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Data Hacking: What Boards Members Need to Know

Boards of directors are finding themselves in a position of having to shore up their tech skills in an area where, a year ago, they didn’t have any skills at all beyond simply asking the CTO, “Is our data security working? Great. Good. Have a nice day.” Now they’re struggling simply to understand the right questions to ask.

Boards of directors are finding themselves in a position of having to shore up their tech skills in an area where, a year ago, they didn’t have any skills at all beyond simply asking the CTO, “Is our data security working? Great. Good. Have a nice day.” Now they’re struggling simply to understand the right questions to ask.

In the time known as “BT:” or “Before Target,” cyber-security was considered a turnkey process that required zero involvement from the top brass. Not so today.

With the big box retailer’s CEO Gregg Steinhafel and its board being personally blamed by the media for the poor response to its mega-hacking situation last year, every CEO is being put in the hotseat and taking a vested interest in whether their system is adequate for today and for the future.

This is forcing board members to delve into unfamiliar territory. Some companies, such as Delta Airlines, are adding people with technical skills to their board. Others are still trying to figure out what it all means.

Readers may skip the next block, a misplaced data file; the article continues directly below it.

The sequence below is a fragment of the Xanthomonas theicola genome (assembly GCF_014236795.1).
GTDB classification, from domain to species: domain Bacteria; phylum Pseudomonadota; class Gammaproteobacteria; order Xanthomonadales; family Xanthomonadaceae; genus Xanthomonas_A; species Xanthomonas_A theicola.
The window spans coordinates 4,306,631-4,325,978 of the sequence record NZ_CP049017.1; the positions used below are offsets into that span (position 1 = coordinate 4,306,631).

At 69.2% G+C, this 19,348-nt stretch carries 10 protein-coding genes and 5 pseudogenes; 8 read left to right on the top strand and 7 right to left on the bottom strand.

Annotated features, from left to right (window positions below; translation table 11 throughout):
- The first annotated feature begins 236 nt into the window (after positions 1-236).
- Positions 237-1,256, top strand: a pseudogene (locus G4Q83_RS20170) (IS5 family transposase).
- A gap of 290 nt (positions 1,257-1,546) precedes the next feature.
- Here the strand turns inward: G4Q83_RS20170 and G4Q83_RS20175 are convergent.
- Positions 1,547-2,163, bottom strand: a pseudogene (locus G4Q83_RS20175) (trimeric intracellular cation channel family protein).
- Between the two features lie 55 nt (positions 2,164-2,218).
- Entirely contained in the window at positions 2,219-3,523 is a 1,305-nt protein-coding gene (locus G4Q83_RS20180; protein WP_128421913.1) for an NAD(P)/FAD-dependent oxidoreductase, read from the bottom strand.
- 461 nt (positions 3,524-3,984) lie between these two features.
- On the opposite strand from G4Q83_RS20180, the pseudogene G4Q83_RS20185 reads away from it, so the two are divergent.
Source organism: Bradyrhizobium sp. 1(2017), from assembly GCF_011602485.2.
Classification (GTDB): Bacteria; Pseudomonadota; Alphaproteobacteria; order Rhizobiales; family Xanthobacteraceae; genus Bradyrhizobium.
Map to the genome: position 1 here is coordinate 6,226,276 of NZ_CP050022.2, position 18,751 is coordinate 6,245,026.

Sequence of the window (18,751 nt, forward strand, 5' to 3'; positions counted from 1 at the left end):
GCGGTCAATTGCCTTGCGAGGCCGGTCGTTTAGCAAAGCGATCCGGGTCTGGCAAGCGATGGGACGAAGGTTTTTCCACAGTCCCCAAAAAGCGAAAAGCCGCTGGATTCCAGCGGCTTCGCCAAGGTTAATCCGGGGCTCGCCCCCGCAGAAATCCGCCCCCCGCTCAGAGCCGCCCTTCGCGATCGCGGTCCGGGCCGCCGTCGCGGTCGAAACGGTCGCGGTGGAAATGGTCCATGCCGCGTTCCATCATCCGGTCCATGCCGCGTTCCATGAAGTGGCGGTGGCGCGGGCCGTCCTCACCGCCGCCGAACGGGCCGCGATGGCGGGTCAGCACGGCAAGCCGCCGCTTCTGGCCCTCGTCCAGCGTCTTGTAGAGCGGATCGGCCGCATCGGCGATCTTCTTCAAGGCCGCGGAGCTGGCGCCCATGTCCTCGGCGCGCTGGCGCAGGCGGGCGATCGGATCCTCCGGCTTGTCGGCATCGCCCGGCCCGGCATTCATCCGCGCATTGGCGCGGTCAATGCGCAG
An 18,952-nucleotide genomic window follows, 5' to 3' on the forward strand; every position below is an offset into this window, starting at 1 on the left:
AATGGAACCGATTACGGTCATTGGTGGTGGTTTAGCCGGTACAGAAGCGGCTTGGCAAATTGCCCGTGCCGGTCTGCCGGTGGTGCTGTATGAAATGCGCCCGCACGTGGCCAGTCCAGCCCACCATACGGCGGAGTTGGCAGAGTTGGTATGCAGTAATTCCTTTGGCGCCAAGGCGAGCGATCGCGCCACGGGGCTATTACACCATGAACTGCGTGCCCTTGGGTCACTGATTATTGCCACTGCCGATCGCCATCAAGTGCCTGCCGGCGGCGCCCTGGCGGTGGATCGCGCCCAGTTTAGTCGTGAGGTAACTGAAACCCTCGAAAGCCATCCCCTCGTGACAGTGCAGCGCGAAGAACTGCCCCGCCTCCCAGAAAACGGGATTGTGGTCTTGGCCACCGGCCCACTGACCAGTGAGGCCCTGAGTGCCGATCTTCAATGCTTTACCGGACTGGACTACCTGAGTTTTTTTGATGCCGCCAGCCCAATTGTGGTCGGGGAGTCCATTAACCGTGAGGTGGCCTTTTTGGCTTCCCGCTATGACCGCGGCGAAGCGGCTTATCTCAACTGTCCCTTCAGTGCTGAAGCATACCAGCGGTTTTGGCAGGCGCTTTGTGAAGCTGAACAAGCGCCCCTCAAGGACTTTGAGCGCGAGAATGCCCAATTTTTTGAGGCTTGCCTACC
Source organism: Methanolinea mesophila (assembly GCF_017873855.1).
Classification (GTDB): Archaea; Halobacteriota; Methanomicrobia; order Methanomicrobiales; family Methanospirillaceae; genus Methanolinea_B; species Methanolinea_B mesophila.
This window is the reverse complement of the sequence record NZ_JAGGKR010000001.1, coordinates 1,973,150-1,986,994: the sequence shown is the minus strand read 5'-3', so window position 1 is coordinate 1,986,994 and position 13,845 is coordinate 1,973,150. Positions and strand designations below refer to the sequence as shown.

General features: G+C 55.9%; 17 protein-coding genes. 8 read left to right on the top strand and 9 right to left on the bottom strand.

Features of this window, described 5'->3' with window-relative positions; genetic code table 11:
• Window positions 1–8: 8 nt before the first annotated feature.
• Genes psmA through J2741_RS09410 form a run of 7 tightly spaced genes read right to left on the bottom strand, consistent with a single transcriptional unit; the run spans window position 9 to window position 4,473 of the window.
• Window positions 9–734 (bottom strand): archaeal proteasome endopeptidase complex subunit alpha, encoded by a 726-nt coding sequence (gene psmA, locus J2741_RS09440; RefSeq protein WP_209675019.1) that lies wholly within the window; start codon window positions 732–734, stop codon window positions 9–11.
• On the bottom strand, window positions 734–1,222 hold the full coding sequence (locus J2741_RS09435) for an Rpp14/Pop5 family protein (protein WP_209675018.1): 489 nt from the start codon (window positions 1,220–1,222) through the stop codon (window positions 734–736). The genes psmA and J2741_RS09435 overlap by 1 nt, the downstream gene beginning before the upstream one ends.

Most companies realize they are sitting on a house of cards that could collapse at any moment. While customer data is a company’s lifeblood, there are other types of data at risk today as well, such as secret food recipes, product formulas and chemical equations, and board members are beginning to question whether that private information is adequately secure.

A recent article in The Wall Street Journal revealed that Kellogg’s is concerned hackers may steal priceless information such as their Rice Krispies ‘Snap, Crackle & Pop’ recipe, or the exact curve of a Pringles potato chip.

Dove has advertised for years that it is one quarter moisturizing cream; the consumer products firm has never felt threatened that anyone could duplicate that key product. Should it be worried now?

As digital natives age into the workforce and move up the management ladder, understanding cyber-security will be second nature to them. But for now, board members are turning their boardrooms into classrooms where the CTO and CIO are the teachers, and they’re hoping for a good grade.

 

About Lynn Russo Whylly

Lynn Russo Whylly